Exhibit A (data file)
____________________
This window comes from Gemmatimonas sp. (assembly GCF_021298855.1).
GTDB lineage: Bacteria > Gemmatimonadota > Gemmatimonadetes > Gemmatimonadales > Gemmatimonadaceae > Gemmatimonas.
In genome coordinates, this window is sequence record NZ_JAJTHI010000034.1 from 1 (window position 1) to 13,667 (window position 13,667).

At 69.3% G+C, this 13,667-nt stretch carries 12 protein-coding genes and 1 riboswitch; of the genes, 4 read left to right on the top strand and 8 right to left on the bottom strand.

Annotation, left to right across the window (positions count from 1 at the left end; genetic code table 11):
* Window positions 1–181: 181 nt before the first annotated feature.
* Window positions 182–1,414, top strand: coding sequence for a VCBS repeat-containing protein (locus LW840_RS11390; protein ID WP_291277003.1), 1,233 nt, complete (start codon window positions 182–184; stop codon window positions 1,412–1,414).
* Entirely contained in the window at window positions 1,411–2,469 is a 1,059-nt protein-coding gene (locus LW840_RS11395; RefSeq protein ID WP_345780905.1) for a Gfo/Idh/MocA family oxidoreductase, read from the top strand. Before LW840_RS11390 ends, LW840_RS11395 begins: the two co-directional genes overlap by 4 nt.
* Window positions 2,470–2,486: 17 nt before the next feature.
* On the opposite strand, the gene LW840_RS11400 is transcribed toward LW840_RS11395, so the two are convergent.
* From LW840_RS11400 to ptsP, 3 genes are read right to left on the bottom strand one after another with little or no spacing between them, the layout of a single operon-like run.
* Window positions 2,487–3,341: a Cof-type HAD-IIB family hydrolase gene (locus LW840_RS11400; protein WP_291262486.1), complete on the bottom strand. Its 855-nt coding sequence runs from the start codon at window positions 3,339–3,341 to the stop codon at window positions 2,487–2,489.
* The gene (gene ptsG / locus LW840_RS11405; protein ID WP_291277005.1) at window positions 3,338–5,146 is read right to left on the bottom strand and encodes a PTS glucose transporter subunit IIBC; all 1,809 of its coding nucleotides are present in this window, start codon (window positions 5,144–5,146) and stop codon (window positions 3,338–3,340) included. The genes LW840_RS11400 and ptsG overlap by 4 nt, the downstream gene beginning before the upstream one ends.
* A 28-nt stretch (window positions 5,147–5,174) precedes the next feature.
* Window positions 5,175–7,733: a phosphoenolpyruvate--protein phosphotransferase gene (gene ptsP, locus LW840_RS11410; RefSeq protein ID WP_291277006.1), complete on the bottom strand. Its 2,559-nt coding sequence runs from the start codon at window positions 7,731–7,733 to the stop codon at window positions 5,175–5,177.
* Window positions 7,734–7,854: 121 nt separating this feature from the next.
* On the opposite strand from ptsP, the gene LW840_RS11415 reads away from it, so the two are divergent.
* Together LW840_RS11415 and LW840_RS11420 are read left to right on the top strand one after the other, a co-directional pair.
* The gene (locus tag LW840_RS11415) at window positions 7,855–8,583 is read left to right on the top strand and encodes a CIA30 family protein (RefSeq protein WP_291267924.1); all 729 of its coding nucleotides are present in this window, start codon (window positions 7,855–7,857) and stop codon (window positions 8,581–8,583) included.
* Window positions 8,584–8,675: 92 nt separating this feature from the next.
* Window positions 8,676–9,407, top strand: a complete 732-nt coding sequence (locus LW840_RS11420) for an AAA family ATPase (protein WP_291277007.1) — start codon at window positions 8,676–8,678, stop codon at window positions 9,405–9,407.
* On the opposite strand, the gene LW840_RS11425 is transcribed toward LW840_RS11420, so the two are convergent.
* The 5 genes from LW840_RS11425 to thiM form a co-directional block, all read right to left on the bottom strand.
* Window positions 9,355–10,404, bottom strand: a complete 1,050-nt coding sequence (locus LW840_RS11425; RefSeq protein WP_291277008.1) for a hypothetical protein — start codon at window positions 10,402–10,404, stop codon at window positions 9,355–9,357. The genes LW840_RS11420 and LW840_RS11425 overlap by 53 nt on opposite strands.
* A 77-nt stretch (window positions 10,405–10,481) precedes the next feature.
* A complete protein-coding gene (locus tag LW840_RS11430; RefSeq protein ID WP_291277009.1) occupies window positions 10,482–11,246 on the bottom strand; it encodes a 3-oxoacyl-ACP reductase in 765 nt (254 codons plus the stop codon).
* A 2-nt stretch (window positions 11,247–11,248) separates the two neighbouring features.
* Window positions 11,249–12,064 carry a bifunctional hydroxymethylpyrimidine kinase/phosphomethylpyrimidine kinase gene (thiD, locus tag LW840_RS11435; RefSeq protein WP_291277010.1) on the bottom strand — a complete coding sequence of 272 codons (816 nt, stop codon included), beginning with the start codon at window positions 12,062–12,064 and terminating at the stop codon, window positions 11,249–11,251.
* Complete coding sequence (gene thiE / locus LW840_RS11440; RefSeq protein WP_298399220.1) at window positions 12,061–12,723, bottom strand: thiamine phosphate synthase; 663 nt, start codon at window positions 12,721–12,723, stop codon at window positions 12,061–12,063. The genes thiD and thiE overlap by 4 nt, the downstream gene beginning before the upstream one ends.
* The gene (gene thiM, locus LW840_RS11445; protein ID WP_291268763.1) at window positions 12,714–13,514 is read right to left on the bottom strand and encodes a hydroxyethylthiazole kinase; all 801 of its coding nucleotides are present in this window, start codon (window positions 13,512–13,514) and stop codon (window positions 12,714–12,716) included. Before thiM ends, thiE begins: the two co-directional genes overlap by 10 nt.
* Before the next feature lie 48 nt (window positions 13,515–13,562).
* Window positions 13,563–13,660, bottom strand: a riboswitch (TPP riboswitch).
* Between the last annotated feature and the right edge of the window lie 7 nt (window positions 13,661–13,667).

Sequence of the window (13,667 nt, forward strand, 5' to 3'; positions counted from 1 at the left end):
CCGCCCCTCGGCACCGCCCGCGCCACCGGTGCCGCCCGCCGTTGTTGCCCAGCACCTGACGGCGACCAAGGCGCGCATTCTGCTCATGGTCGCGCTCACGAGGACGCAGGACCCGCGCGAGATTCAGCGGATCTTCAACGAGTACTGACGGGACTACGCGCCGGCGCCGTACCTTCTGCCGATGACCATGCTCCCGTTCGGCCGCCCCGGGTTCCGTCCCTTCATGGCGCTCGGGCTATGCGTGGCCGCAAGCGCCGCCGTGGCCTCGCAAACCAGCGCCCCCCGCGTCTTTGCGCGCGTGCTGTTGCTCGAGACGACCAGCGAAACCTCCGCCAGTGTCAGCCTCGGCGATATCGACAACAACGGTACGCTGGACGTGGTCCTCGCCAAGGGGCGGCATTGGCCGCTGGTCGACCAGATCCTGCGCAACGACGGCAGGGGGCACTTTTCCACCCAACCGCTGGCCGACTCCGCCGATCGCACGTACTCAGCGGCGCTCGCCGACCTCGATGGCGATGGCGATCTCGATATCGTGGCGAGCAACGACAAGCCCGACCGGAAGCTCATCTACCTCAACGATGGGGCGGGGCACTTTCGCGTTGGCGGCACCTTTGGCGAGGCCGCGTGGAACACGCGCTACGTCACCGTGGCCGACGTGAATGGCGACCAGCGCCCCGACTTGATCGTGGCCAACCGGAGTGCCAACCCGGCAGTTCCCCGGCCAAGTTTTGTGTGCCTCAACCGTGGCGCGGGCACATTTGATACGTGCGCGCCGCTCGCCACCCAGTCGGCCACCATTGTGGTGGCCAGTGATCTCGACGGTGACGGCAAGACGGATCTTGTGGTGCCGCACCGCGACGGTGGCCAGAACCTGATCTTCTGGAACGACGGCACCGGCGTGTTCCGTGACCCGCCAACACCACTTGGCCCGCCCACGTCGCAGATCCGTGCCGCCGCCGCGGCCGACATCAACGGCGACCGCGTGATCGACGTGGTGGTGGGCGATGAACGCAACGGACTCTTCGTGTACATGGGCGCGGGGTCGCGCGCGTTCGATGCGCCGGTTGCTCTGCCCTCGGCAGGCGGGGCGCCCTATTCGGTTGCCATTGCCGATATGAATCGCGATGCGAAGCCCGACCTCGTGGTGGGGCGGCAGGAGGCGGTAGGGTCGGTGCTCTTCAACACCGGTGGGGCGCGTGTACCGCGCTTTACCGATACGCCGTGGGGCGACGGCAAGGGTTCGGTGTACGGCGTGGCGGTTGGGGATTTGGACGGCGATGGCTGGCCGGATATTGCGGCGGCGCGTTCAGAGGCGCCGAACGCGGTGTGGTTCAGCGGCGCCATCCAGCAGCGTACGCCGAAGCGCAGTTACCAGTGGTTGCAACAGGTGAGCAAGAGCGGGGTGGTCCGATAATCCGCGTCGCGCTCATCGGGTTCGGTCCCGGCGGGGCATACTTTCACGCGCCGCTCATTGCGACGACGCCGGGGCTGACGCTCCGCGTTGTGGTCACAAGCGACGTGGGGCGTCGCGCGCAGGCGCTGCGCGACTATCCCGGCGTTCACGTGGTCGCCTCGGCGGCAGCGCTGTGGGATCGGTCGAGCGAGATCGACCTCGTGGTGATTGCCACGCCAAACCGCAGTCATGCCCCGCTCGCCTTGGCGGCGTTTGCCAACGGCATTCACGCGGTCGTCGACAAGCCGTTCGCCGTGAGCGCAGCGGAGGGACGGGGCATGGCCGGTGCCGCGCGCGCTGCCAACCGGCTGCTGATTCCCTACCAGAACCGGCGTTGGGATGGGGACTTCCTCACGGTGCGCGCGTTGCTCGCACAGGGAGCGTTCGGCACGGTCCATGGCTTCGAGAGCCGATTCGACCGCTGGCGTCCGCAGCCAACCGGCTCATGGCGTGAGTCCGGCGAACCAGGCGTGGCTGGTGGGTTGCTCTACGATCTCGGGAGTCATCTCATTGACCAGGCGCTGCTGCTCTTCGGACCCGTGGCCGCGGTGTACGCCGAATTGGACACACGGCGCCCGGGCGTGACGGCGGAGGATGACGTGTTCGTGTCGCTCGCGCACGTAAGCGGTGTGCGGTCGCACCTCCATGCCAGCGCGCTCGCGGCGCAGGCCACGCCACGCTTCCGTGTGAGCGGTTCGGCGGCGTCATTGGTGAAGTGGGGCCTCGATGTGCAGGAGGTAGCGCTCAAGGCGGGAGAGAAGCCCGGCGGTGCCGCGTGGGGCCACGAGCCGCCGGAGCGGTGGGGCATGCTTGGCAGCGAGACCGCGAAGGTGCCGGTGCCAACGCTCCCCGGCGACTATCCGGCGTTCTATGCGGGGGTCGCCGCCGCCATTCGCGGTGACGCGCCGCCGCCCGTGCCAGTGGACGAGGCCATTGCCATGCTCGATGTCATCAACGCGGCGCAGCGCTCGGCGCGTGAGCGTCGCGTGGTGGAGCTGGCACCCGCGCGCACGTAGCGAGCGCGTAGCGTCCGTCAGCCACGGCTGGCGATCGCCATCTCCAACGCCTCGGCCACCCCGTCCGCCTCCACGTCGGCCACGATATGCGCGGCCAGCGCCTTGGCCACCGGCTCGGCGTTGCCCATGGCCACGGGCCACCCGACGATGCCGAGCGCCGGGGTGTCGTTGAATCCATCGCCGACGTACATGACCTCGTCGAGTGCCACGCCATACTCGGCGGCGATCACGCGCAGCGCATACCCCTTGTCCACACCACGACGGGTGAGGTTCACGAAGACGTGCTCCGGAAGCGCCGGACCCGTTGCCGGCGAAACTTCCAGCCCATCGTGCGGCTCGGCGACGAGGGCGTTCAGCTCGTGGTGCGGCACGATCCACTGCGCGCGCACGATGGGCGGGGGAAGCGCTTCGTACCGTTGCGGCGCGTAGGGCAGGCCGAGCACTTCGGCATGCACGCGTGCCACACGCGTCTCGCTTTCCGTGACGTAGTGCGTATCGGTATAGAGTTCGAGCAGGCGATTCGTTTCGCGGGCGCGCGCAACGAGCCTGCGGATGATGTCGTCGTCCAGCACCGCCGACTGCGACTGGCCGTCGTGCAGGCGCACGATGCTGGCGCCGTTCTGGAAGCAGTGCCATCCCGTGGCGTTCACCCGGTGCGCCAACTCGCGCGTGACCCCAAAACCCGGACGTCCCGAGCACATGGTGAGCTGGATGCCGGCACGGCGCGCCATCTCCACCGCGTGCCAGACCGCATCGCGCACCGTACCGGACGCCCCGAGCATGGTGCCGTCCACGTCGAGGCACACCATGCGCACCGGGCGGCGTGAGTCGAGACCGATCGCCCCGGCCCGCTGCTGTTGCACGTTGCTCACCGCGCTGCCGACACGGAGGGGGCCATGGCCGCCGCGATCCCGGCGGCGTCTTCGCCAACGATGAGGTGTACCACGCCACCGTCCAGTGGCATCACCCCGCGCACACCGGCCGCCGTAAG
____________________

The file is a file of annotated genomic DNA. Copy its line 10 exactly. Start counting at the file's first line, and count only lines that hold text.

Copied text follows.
* On the opposite strand, the gene LW840_RS11400 is transcribed toward LW840_RS11395, so the two are convergent.